When I was at Selworthy I went for a bit of a walk. I was wandering around trying to find a random pathway to follow, just to see where it would take me when I saw a small pointer sign for Bury Castle. I had never heard of Bury Castle, so decided to follow the path that the sign was pointing along and see what was there. Up and up the path went, zigzagging up through a wood. I kept asking myself why all the paths to interesting places go up. I remembered that, when I was in New Zealand, Nelson to be precise, I followed some signs that said, 'To the Centre of New Zealand'. The path went up and the centre of New Zealand was right on the top of a hill. There were great views, of course, but I'm just puzzled by what perversity goes into deciding that the top of a hill is the place to be. So many interesting sites, and sights, are at the top of a hill. Sorry, I'll stop going on about it.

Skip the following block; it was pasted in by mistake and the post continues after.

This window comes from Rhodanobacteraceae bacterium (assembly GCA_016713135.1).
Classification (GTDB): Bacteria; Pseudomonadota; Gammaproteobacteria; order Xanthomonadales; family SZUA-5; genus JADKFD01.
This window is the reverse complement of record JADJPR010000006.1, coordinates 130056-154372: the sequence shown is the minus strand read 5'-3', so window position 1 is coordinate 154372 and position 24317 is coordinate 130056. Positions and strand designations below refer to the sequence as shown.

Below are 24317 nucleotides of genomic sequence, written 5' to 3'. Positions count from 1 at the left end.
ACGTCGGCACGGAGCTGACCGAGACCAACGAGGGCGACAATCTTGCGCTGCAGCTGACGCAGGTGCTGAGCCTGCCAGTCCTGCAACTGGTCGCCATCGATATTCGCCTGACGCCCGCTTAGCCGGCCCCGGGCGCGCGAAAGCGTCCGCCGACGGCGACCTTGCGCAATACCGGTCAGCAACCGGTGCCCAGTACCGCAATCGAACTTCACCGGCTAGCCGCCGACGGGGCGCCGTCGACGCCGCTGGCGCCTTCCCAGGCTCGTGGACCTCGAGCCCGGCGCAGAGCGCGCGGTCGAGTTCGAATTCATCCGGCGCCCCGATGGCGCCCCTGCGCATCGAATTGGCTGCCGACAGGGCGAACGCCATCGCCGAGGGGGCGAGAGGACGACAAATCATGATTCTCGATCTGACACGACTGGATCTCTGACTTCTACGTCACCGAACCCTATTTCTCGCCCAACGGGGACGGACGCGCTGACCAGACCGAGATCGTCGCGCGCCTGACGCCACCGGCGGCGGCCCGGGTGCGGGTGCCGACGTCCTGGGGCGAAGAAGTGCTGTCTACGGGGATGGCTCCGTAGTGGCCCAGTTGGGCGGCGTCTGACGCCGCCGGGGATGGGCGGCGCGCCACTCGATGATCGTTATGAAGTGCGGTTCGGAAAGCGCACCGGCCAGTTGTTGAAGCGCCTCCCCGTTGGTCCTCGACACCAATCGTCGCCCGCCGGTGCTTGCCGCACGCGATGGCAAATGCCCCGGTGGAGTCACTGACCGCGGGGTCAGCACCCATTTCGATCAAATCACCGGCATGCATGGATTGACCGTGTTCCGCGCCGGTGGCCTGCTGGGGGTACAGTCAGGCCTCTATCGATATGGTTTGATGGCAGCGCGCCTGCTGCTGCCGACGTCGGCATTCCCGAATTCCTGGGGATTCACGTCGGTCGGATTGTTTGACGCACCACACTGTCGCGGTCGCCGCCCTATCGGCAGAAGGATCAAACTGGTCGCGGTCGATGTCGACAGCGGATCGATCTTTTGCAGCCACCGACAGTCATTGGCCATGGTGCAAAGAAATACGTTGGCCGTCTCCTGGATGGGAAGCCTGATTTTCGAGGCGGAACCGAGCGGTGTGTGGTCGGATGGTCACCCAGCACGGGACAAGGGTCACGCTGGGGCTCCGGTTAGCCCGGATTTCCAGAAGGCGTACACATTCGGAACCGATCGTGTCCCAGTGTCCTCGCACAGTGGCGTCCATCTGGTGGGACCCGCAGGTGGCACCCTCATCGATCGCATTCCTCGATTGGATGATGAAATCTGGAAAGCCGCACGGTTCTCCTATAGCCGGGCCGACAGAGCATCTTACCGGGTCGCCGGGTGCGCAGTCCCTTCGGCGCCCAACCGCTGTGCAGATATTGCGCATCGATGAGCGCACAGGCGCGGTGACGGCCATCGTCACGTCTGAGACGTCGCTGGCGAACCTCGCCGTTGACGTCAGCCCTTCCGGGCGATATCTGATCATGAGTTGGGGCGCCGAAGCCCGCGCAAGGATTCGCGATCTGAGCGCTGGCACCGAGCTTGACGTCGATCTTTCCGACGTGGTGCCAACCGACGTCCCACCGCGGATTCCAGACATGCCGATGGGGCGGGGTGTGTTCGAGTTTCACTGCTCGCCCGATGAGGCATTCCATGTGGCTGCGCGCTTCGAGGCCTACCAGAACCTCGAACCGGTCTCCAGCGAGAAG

Eventually, the path broke out into a meadow beyond the trees. And that was more or less it, Bury Castle. I could see the earthworks and make out the ditches. Bury Castle is an Iron Age hill fort that I didn't know about.
Here are some photos I took along the way and while I was up there. Unfortunately, clouds came along and blocked out the sun for the time I was up there, so the photos are a bit dull, but I'm sure you'll get the impression of what it was like.
On a rocky bank close to the path.
The meadow was carpetted with large patches of tiny blue, white and yellow flowers. (Well, actually, blue flowers, white flowers and yellow flowers!) I've no idea what they were, apart from soft and delightful.
The defensive ditch, with gorse and foxgloves.
More ditch and view
Many more foxgloves
And more little blue flowers.